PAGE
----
Edinburgh Fringe Reviews: Gentlemen
Two lovely shows at Dragonfly feature brilliant takes on archaic characters.
If you fancy a spot of Wodehousian clowning, it’s well worth while popping into the backroom of the Dragonfly pub for a jolly old hour with The Establishment [★★★★]. These two English toffs wear bowler hats and mismatched summer suits, tottering about as they search for increasingly silly ways to waste everyone’s time. Clear descendants of Monty Python’s upper class twits of the year, they quickly absorb a befuddled audience into their daft world of ping-pong cricket, otter hunting and bug-eyed money-sniffing.
It’s slightly galling to think that this show is not simply a parody of a bygone era, when posh wallies ruled the waves and put their foot in it at every turn, but also a perfectly-timed takedown of current Tories either still in or just out of the Cabinet. Indeed, you may go mad if you try contemplating this as a state-of-the-nation piece. So perhaps it’s better to enjoy the charming chutzpah of Dan Lees and Neil Frost as they crown a queen, do an arms deal, glug "very expensive wine" and check the stockmarket. When a stray punter wanders in at the climax to find them in robes and antlers, leading a masonic chant, they don’t miss a beat, asking: “Are you here for the sacrifice?”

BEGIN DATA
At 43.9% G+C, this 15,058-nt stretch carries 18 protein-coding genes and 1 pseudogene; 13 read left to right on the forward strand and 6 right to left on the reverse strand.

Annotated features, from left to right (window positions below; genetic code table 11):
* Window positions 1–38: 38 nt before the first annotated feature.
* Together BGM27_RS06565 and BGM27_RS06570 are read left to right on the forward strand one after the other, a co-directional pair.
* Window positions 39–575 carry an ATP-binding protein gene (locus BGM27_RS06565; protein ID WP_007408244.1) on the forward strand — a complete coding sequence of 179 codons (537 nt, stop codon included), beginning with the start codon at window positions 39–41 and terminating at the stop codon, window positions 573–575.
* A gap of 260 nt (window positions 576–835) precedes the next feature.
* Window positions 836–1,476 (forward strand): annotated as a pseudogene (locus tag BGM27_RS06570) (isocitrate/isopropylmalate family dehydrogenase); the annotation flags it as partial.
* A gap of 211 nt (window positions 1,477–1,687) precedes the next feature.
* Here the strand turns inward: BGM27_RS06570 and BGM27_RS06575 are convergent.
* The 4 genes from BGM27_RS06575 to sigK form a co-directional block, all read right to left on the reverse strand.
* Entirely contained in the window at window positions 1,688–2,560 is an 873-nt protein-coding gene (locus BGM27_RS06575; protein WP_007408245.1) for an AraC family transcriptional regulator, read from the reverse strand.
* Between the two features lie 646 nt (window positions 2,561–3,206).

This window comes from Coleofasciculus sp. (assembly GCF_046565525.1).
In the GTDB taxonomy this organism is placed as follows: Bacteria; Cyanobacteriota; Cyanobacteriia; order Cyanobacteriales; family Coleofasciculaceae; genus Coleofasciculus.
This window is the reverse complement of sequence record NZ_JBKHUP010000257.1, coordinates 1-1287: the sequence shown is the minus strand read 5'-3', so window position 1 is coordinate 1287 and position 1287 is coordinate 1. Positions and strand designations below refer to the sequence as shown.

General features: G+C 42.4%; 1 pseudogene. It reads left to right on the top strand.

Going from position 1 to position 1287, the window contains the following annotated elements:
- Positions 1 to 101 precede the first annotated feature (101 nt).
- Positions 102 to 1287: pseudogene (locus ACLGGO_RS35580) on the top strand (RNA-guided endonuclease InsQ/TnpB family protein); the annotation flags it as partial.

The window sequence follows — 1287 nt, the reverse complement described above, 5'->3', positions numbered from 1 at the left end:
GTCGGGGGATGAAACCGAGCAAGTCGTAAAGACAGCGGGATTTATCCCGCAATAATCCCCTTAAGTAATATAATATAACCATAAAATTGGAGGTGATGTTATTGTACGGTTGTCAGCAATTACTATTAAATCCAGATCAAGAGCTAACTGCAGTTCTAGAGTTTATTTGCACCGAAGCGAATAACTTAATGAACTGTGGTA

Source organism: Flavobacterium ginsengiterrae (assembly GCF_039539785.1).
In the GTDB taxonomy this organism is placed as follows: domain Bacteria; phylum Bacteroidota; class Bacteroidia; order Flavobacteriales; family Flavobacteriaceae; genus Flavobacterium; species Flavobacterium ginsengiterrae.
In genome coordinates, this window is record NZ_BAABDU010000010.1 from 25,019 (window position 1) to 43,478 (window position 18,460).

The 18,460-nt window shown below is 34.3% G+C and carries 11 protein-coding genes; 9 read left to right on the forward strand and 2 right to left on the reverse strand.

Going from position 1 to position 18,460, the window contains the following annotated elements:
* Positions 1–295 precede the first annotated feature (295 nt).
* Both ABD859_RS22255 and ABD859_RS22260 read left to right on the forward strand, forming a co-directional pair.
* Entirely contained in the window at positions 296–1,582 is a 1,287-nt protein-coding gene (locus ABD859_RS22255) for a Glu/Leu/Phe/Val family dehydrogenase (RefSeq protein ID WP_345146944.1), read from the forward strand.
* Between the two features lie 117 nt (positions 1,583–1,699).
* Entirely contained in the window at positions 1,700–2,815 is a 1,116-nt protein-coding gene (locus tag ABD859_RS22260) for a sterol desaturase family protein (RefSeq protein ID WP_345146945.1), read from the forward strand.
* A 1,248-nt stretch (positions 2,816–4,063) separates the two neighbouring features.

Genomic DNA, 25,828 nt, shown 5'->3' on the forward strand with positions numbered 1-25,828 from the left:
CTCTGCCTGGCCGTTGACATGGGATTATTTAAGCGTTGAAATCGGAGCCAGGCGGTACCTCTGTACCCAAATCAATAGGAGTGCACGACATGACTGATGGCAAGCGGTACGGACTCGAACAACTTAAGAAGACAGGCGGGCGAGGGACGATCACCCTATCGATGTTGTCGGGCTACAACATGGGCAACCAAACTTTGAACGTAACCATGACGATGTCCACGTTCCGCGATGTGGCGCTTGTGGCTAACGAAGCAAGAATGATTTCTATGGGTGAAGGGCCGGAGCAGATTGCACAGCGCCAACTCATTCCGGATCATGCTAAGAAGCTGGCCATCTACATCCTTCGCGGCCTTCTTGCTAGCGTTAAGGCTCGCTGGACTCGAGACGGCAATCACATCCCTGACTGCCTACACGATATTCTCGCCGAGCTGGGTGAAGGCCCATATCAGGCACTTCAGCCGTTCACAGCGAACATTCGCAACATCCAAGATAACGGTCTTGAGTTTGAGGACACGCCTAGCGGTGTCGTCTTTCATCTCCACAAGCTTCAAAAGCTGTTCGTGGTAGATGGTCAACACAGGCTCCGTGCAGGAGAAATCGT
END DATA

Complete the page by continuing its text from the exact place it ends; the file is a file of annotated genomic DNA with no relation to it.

Over the Airwaves
In the same venue earlier in the day, you can find similarly old-fashioned character comedy in the form of Peter Fleming and Wilbur Bilb's Over the Airwaves [★★★]. This is an hour split in two, the first half of which sees dusty-haired Fleming, as played by Tom Burgess, taking you back through his distinguished if slightly misguided career in children’s television – all now “accidentally” wiped from the archive. It’s a delightfully unusual character that the young actor does well to tune into considering it must be a bit before his time. The best reference we can think of is Professor Yaffle, the woodpecker from Bagpuss (who was based on Bertram Russell).
Burgess then hands over to Sam Nicoresti, whose Wilbur Bilb is a more familiar type: the hard-boiled gumshoe from American pulp fiction. The character does pall after a while; neither the story he’s telling nor the coercing of an unlucky audience member to participate in not very much makes a case for extending this one beyond half an hour. However, it's a spirited performance with a fine twist – he's supposed to be a wisecracking child with a teddy bear in tow. With ideas like these, it's little wonder Sam and Tom are fast establishing such a stellar reputation.